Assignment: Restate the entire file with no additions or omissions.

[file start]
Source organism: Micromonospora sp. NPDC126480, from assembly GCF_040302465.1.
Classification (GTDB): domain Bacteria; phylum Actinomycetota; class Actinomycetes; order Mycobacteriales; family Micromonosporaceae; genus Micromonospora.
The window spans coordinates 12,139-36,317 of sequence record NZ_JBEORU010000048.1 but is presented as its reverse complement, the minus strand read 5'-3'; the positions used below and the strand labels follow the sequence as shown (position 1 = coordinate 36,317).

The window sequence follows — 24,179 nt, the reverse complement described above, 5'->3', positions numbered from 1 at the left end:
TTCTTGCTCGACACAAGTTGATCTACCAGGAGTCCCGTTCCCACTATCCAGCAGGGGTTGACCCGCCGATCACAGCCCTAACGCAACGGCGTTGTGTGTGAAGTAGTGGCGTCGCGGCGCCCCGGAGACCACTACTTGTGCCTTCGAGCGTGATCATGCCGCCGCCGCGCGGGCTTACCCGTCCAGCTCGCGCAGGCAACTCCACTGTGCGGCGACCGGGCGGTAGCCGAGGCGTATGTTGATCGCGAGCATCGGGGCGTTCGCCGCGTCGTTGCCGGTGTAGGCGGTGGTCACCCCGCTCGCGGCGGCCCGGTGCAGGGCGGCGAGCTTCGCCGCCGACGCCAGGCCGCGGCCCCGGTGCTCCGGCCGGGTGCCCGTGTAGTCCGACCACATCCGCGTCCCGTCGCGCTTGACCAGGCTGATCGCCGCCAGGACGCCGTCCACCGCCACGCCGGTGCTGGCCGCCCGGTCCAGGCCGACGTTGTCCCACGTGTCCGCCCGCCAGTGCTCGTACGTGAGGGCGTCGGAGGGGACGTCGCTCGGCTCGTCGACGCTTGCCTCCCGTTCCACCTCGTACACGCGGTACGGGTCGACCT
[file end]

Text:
Source organism: Micromonospora sp. NPDC126480, from assembly GCF_040302465.1.
Classification (GTDB): domain Bacteria; phylum Actinomycetota; class Actinomycetes; order Mycobacteriales; family Micromonosporaceae; genus Micromonospora.
The window spans coordinates 12,139-36,317 of sequence record NZ_JBEORU010000048.1 but is presented as its reverse complement, the minus strand read 5'-3'; the positions used below and the strand labels follow the sequence as shown (position 1 = coordinate 36,317).

The window sequence follows — 24,179 nt, the reverse complement described above, 5'->3', positions numbered from 1 at the left end:
TTCTTGCTCGACACAAGTTGATCTACCAGGAGTCCCGTTCCCACTATCCAGCAGGGGTTGACCCGCCGATCACAGCCCTAACGCAACGGCGTTGTGTGTGAAGTAGTGGCGTCGCGGCGCCCCGGAGACCACTACTTGTGCCTTCGAGCGTGATCATGCCGCCGCCGCGCGGGCTTACCCGTCCAGCTCGCGCAGGCAACTCCACTGTGCGGCGACCGGGCGGTAGCCGAGGCGTATGTTGATCGCGAGCATCGGGGCGTTCGCCGCGTCGTTGCCGGTGTAGGCGGTGGTCACCCCGCTCGCGGCGGCCCGGTGCAGGGCGGCGAGCTTCGCCGCCGACGCCAGGCCGCGGCCCCGGTGCTCCGGCCGGGTGCCCGTGTAGTCCGACCACATCCGCGTCCCGTCGCGCTTGACCAGGCTGATCGCCGCCAGGACGCCGTCCACCGCCACGCCGGTGCTGGCCGCCCGGTCCAGGCCGACGTTGTCCCACGTGTCCGCCCGCCAGTGCTCGTACGTGAGGGCGTCGGAGGGGACGTCGCTCGGCTCGTCGACGCTTGCCTCCCGTTCCACCTCGTACACGCGGTACGGGTCGACCT